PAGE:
When you decide to start a journal or diary, there are two important questions to consider; the type of journal you want to keep, and the type of notebook to use. Of course, you can choose any book and just write particularly, if you don’t have a specific type of journal in mind. If you are looking for inspiration here are some of the different books available.
Page a day diary
A page a day diary* is the traditional diary with a date printed on each page, and are easy to purchase in a variety of sizes from A6 to A4. In the past they have been very plain, but it is easier to get interesting page a day diaries now. I’m currently using A6 diary, but have used A5 in the past (which I decorated with stickers or magazine cuttings). These are very easy books to use for journalling, but you have a limited space to write each day (in the past I’ve attached extra pages for days when I had a lot to write), and if you miss a day there is alwatys a blank page to remind you.
Week to view diary
A week to view diary* is similar to a page a day diary, but the space for seven days is spread over a double page spread. This can be great for people who want to keep a record, but don’t want to write a large amount each day; depending on the chosen size there maybe room for one sentence or a few lines each day.
Multi year diary
Again, if you only want to write a small amount each day a multi year diary* maybe suitable. Each page is split into sections for each year and you get space for a few sentences for each. Although the days are labelled the years are usually blank so you can choose when you use each section; they do not need to be used consecutively. I’m on my fourth year of using a five year diary as a positive journal where I record the good things that happened each day; I have six lines each day and can look back over what happened on the same day for the three previous years.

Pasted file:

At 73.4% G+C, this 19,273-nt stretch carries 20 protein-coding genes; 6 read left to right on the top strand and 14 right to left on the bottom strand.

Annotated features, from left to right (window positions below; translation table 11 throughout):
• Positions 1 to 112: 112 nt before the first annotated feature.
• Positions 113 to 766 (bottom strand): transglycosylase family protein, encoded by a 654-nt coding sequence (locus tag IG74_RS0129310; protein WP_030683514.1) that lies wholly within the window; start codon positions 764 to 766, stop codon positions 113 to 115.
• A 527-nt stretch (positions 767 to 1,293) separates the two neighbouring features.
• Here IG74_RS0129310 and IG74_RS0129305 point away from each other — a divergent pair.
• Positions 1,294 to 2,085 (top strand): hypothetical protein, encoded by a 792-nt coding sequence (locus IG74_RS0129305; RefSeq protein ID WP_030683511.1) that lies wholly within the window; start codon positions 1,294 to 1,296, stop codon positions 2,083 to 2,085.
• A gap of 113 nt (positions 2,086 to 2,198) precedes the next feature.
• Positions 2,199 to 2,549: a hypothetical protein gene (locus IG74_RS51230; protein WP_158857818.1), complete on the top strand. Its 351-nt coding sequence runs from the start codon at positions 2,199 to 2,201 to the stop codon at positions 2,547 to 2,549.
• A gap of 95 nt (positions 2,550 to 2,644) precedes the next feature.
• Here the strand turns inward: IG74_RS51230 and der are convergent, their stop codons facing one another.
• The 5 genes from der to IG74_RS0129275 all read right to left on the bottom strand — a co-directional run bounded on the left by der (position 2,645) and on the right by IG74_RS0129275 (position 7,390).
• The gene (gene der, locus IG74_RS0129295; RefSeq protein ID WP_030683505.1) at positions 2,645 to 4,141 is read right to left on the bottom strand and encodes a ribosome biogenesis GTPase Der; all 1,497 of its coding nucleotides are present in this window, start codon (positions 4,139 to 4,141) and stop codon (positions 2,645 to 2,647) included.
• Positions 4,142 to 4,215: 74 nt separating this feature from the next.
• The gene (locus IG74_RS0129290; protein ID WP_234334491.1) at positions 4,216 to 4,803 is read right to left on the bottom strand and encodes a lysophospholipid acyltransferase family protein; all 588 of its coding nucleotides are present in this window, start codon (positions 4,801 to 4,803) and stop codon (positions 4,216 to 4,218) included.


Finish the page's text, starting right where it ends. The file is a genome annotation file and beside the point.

These are pre printed books that guide the writer along a journey, and potentially ask hard to answer questions, and if you can ignore them you’ll be left with blank spaces. These books tend to be on a specific theme such as self development. Examples include Start Where You Are: A Journal for Self-Exploration*
Using a simple notebook* is an easy method to start a journal as they are readily available in different formats including size and paper type. One great thing about using this type of notebook is being able to write as much as you want whether that is just a few lines or pages and pages, and if you miss a day it doesn’t matter as you just continue writing where you got to. If you are planning to draw or stick things into the journal, plain paper may look more attractive, but are still easy with lined paper. I’ve used both lined and plain paper, and both A4 and A5 notebooks before and found the most pleasurable to use were the ones with the smoothest paper.
Ring binder and loose leaf paper
Another way that doesn’t involve a notebook exactly is to use loose leaf paper and file it in a ring binder*. This approach has an advantage as file dividers can be used to file the paper by theme instead of being fixed in a bound notebook. This approach is used in Ira Progoff‘s* journalling method.
Don’t forget there is also Journal writing software. I haven’t looked into these since I wrote that post but you find may the links useful.
I will continue writing my journal next year, but haven’t decided on the format yet. I’ve noticed my writing changes depending on the journal notebook I’m using. I’m currently using a page a day diary and feel my writing is more constrained and tends to be a summary of the day, whereas when I used simple notebook I think I did longer entries that were more about me and my thoughts; but I didn’t write every day.
Are you planning to keep a journal next year? What type of notebook do you plan to use?
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